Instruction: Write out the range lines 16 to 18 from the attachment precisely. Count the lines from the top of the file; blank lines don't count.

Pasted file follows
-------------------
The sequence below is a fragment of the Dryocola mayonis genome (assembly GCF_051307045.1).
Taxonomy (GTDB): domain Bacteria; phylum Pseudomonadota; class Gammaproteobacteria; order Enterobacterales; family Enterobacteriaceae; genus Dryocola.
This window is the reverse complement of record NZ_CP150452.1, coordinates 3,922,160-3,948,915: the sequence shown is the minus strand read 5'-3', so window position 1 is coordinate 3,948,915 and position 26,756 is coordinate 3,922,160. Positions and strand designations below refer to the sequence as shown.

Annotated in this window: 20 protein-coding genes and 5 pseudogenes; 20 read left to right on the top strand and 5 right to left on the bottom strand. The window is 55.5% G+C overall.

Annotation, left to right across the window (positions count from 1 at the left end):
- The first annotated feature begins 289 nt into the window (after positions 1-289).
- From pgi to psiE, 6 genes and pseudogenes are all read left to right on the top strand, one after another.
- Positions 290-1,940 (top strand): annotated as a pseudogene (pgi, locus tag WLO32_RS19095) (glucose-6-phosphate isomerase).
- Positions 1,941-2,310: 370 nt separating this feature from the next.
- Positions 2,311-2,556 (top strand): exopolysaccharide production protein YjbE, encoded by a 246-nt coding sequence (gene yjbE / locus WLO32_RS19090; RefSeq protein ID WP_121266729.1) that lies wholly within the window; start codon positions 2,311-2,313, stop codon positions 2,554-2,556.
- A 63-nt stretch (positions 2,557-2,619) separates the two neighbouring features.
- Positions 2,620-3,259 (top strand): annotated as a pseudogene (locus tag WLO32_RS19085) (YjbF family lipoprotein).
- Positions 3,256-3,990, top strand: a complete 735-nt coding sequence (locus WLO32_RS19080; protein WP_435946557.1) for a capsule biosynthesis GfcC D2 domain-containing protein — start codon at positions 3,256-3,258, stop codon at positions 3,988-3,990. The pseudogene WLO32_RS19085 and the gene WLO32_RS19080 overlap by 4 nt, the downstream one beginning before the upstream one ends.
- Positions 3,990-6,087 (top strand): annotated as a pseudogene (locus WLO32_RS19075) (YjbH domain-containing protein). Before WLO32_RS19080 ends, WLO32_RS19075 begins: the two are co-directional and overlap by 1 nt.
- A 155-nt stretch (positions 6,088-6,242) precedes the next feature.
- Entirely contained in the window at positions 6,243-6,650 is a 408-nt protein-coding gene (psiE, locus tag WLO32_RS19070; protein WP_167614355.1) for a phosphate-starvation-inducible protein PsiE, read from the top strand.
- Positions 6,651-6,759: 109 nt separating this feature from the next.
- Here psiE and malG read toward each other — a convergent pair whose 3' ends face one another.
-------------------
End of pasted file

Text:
- Entirely contained in the window at positions 6,243-6,650 is a 408-nt protein-coding gene (psiE, locus tag WLO32_RS19070; protein WP_167614355.1) for a phosphate-starvation-inducible protein PsiE, read from the top strand.
- Positions 6,651-6,759: 109 nt separating this feature from the next.
- Here psiE and malG read toward each other — a convergent pair whose 3' ends face one another.